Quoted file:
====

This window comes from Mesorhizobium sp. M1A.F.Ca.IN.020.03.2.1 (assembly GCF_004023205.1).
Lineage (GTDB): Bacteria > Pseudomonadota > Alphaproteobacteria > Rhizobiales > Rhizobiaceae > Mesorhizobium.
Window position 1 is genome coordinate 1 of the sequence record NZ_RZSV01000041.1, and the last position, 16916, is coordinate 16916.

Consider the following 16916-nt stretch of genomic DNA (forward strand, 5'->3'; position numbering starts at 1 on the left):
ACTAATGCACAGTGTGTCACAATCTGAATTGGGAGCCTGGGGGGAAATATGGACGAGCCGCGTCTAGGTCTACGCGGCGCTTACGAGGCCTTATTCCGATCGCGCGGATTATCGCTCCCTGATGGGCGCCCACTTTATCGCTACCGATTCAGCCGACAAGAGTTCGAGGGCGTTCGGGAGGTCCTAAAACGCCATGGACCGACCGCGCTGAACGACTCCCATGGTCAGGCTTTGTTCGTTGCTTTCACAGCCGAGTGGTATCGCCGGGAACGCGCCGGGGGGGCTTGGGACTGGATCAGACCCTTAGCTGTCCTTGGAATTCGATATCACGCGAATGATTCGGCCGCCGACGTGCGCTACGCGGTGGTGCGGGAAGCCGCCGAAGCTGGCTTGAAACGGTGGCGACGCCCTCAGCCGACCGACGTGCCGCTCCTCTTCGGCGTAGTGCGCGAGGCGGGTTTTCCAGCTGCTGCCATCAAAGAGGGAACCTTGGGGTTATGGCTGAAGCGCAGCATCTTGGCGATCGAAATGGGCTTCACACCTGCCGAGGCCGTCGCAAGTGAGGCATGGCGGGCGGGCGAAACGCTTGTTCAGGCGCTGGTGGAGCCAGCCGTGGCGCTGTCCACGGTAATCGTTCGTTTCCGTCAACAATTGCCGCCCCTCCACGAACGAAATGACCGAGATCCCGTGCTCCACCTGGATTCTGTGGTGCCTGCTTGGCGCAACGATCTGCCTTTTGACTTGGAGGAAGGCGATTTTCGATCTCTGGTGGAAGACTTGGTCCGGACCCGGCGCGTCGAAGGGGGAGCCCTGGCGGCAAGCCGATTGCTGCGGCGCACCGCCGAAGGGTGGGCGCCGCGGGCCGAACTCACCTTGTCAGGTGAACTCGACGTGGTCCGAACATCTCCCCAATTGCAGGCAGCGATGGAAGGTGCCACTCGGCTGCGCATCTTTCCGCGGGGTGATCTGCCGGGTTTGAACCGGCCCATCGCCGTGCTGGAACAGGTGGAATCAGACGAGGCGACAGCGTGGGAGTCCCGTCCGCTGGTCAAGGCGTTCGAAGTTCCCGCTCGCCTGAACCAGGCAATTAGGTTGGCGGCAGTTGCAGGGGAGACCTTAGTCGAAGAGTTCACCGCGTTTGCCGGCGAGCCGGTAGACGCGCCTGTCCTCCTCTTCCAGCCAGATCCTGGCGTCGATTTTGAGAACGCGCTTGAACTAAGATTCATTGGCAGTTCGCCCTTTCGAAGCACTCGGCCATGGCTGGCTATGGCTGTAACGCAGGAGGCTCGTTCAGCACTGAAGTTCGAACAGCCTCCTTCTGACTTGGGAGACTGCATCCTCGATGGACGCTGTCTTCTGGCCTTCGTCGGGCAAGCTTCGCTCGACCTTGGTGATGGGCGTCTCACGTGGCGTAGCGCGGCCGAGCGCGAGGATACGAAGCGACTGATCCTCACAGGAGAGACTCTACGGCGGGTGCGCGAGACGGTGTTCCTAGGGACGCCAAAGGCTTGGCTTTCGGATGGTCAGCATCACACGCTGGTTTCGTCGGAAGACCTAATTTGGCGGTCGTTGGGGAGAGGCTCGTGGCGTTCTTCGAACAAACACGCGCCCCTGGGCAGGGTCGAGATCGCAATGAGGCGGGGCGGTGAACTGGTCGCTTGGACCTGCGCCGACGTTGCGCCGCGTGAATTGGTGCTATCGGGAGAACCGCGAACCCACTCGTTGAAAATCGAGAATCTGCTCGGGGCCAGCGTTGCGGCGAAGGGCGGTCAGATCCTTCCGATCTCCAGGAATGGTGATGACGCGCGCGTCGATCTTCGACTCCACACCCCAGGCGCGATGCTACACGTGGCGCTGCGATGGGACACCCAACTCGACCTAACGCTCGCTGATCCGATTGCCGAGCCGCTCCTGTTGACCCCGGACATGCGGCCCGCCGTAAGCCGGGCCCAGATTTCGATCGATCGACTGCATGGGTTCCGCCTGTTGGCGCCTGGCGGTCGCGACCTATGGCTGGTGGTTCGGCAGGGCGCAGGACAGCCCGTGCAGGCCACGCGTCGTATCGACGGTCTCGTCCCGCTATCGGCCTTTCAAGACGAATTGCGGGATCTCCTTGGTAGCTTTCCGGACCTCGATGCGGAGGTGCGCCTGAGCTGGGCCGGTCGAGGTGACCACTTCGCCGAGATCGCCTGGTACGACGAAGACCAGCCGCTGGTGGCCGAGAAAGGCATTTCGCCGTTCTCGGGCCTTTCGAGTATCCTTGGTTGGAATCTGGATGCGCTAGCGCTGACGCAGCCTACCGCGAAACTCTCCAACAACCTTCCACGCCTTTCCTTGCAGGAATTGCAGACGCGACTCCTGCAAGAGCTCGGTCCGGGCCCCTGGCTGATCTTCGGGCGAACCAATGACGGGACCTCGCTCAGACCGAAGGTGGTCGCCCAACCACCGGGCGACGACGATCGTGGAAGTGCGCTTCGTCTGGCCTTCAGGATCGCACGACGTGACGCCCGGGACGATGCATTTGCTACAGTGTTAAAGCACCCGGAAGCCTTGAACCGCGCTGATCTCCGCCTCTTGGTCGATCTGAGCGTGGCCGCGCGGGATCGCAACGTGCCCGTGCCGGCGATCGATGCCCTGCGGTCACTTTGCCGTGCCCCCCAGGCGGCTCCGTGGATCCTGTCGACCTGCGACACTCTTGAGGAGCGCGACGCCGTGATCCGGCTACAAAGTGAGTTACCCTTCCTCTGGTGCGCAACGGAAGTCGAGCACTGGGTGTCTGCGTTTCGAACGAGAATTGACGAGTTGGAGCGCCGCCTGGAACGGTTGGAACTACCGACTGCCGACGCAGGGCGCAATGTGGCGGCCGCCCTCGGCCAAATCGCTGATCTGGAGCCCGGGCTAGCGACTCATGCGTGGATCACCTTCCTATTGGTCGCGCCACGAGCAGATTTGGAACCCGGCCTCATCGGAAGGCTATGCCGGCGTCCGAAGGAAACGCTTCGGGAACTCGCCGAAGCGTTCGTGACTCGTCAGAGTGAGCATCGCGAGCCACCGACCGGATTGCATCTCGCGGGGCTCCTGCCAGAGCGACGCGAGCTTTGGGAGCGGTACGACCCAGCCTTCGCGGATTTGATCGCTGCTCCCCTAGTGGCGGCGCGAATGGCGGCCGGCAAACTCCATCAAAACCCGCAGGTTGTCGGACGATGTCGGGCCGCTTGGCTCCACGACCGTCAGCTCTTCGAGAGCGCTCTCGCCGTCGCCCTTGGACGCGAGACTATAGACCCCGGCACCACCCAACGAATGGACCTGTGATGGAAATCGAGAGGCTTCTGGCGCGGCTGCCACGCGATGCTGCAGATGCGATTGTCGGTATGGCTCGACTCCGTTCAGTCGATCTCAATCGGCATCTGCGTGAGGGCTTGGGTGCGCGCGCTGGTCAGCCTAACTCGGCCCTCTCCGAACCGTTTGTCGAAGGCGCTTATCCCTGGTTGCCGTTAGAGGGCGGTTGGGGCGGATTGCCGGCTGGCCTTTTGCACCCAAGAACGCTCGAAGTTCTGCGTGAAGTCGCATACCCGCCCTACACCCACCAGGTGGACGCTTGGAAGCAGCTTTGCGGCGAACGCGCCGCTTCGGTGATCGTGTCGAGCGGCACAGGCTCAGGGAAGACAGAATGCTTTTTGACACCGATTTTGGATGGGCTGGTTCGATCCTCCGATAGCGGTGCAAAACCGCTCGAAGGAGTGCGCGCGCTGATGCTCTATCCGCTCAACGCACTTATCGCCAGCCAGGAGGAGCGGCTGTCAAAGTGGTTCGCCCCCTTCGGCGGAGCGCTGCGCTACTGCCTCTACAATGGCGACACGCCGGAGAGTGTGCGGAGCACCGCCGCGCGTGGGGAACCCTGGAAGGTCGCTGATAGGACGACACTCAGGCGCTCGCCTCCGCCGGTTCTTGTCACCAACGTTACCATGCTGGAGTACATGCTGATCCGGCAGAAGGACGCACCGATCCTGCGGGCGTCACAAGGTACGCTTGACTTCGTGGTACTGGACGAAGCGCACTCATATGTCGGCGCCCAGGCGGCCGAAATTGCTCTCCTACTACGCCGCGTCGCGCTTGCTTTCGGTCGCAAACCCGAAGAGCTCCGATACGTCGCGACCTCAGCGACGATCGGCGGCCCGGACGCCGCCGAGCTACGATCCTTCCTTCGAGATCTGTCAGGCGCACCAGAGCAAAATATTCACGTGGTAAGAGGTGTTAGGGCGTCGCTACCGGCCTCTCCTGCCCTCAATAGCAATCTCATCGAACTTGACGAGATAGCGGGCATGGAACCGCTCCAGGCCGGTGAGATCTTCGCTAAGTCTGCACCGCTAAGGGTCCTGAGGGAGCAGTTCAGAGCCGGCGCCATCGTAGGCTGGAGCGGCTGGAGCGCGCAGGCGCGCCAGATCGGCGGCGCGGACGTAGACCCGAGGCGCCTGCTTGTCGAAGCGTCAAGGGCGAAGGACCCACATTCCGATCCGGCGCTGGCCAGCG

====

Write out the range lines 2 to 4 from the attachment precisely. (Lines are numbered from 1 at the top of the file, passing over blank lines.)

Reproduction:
Lineage (GTDB): Bacteria > Pseudomonadota > Alphaproteobacteria > Rhizobiales > Rhizobiaceae > Mesorhizobium.
Window position 1 is genome coordinate 1 of the sequence record NZ_RZSV01000041.1, and the last position, 16916, is coordinate 16916.

Consider the following 16916-nt stretch of genomic DNA (forward strand, 5'->3'; position numbering starts at 1 on the left):